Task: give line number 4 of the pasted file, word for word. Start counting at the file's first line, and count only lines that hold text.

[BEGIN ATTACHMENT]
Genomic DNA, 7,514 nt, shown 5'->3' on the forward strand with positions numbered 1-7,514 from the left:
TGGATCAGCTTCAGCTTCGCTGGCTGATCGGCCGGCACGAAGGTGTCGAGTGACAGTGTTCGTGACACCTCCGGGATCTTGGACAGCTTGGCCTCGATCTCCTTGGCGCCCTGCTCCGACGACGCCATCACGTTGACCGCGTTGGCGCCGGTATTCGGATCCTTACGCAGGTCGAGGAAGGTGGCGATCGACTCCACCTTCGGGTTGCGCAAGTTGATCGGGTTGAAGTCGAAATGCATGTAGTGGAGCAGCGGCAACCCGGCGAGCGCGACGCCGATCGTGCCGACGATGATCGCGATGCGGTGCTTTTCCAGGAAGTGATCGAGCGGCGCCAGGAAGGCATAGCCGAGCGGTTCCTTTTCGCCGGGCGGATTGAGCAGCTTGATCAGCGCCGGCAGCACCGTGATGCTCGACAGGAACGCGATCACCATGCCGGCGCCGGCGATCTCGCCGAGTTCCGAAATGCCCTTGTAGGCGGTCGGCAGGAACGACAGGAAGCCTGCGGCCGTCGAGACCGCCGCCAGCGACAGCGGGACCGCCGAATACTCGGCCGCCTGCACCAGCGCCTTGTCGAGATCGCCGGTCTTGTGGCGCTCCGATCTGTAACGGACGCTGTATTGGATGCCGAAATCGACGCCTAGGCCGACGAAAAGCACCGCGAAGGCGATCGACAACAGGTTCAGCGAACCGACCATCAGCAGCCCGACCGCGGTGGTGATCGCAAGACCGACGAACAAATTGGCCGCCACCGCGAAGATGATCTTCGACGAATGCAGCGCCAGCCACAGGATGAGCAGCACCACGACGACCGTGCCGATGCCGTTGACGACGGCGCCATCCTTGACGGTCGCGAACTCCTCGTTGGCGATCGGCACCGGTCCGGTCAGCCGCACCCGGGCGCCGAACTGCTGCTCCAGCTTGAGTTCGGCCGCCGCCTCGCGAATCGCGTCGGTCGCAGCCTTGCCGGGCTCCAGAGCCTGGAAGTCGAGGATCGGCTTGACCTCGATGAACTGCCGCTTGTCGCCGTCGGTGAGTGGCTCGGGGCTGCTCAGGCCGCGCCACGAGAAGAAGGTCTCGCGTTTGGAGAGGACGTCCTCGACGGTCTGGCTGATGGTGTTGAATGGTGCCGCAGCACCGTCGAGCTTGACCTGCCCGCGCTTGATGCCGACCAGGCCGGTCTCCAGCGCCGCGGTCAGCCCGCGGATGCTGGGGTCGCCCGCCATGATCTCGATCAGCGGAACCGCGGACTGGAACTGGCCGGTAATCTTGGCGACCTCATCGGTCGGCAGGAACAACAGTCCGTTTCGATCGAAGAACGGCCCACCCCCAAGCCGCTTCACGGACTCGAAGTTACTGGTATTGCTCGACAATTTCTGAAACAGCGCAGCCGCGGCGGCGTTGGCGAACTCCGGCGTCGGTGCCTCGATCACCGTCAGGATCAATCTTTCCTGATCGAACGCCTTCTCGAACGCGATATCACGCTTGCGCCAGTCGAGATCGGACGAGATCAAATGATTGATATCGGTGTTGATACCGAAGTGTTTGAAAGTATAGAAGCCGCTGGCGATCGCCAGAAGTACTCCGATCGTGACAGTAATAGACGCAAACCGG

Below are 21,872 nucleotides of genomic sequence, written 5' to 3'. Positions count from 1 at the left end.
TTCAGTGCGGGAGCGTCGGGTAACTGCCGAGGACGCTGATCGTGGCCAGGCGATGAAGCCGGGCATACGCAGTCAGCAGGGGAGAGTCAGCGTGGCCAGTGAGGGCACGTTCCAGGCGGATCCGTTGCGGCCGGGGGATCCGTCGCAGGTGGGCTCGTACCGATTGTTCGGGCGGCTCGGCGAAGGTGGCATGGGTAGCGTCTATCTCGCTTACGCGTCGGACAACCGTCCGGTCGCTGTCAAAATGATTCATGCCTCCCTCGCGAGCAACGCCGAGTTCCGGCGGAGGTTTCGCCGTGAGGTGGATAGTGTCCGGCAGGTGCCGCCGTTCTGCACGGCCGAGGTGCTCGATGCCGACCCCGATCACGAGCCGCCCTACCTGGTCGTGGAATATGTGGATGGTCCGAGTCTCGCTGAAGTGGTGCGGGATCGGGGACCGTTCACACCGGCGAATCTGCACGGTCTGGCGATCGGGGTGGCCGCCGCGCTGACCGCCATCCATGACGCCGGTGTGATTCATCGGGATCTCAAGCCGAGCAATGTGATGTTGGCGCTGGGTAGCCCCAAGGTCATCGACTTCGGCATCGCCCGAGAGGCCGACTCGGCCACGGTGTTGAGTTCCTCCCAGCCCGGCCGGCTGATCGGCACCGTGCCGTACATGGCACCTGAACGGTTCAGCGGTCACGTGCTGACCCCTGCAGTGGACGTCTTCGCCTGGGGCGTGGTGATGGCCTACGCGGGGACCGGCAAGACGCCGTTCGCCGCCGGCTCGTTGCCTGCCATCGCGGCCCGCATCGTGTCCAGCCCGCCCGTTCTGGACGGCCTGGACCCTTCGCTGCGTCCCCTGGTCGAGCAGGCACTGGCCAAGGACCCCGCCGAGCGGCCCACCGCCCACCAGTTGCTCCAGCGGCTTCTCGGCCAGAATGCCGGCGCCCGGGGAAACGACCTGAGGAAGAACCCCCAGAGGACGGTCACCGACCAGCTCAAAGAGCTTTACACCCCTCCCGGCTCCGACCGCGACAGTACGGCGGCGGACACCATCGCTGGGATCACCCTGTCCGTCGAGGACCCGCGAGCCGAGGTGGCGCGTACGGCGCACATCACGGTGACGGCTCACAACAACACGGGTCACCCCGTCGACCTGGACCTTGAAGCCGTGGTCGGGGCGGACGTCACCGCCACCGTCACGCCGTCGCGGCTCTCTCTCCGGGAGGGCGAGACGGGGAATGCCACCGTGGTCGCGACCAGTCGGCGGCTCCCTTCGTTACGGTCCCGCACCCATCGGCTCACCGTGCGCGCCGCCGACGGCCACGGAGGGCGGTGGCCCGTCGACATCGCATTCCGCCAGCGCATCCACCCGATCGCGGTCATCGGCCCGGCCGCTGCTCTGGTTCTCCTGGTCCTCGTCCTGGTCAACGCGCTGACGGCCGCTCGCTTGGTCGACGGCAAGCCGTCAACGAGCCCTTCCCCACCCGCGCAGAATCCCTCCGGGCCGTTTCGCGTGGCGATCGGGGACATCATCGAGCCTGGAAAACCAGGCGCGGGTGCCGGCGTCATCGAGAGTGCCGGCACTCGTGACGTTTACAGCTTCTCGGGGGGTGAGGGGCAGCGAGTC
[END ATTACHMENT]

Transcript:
TTCAGTGCGGGAGCGTCGGGTAACTGCCGAGGACGCTGATCGTGGCCAGGCGATGAAGCCGGGCATACGCAGTCAGCAGGGGAGAGTCAGCGTGGCCAGTGAGGGCACGTTCCAGGCGGATCCGTTGCGGCCGGGGGATCCGTCGCAGGTGGGCTCGTACCGATTGTTCGGGCGGCTCGGCGAAGGTGGCATGGGTAGCGTCTATCTCGCTTACGCGTCGGACAACCGTCCGGTCGCTGTCAAAATGATTCATGCCTCCCTCGCGAGCAACGCCGAGTTCCGGCGGAGGTTTCGCCGTGAGGTGGATAGTGTCCGGCAGGTGCCGCCGTTCTGCACGGCCGAGGTGCTCGATGCCGACCCCGATCACGAGCCGCCCTACCTGGTCGTGGAATATGTGGATGGTCCGAGTCTCGCTGAAGTGGTGCGGGATCGGGGACCGTTCACACCGGCGAATCTGCACGGTCTGGCGATCGGGGTGGCCGCCGCGCTGACCGCCATCCATGACGCCGGTGTGATTCATCGGGATCTCAAGCCGAGCAATGTGATGTTGGCGCTGGGTAGCCCCAAGGTCATCGACTTCGGCATCGCCCGAGAGGCCGACTCGGCCACGGTGTTGAGTTCCTCCCAGCCCGGCCGGCTGATCGGCACCGTGCCGTACATGGCACCTGAACGGTTCAGCGGTCACGTGCTGACCCCTGCAGTGGACGTCTTCGCCTGGGGCGTGGTGATGGCCTACGCGGGGACCGGCAAGACGCCGTTCGCCGCCGGCTCGTTGCCTGCCATCGCGGCCCGCATCGTGTCCAGCCCGCCCGTTCTGGACGGCCTGGACCCTTCGCTGCGTCCCCTGGTCGAGCAGGCACTGGCCAAGGACCCCGCCGAGCGGCCCACCGCCCACCAGTTGCTCCAGCGGCTTCTCGGCCAGAATGCCGGCGCCCGGGGAAACGACCTGAGGAAGAACCCCCAGAGGACGGTCACCGACCAGCTCAAAGAGCTTTACACCCCTCCCGGCTCCGACCGCGACAGTACGGCGGCGGACACCATCGCTGGGATCACCCTGTCCGTCGAGGACCCGCGAGCCGAGGTGGCGCGTACGGCGCACATCACGGTGACGGCTCACAACAACACGGGTCACCCCGTCGACCTGGACCTTGAAGCCGTGGTCGGGGCGGACGTCACCGCCACCGTCACGCCGTCGCGGCTCTCTCTCCGGGAGGGCGAGACGGGGAATGCCACCGTGGTCGCGACCAGTCGGCGGCTCCCTTCGTTACGGTCCCGCACCCATCGGCTCACCGTGCGCGCCGCCGACGGCCACGGAGGGCGGTGGCCCGTCGACATCGCATTCCGCCAGCGCATCCACCCGATCGCGGTCATCGGCCCGGCCGCTGCTCTGGTTCTCCTGGTCCTCGTCCTGGTCAACGCGCTGACGGCCGCTCGCTTGGTCGACGGCAAGCCGTCAACGAGCCCTTCCCCACCCGCGCAGAATCCCTCCGGGCCGTTTCGCGTGGCGATCGGGGACATCATCGAGCCTGGAAAACCAGGCGCGGGTGCCGGCGTCATCGAGAGTGCCGGCACTCGTGACGTTTACAGCTTCTCGGGGGGTGAGGGGCAGCGAGTC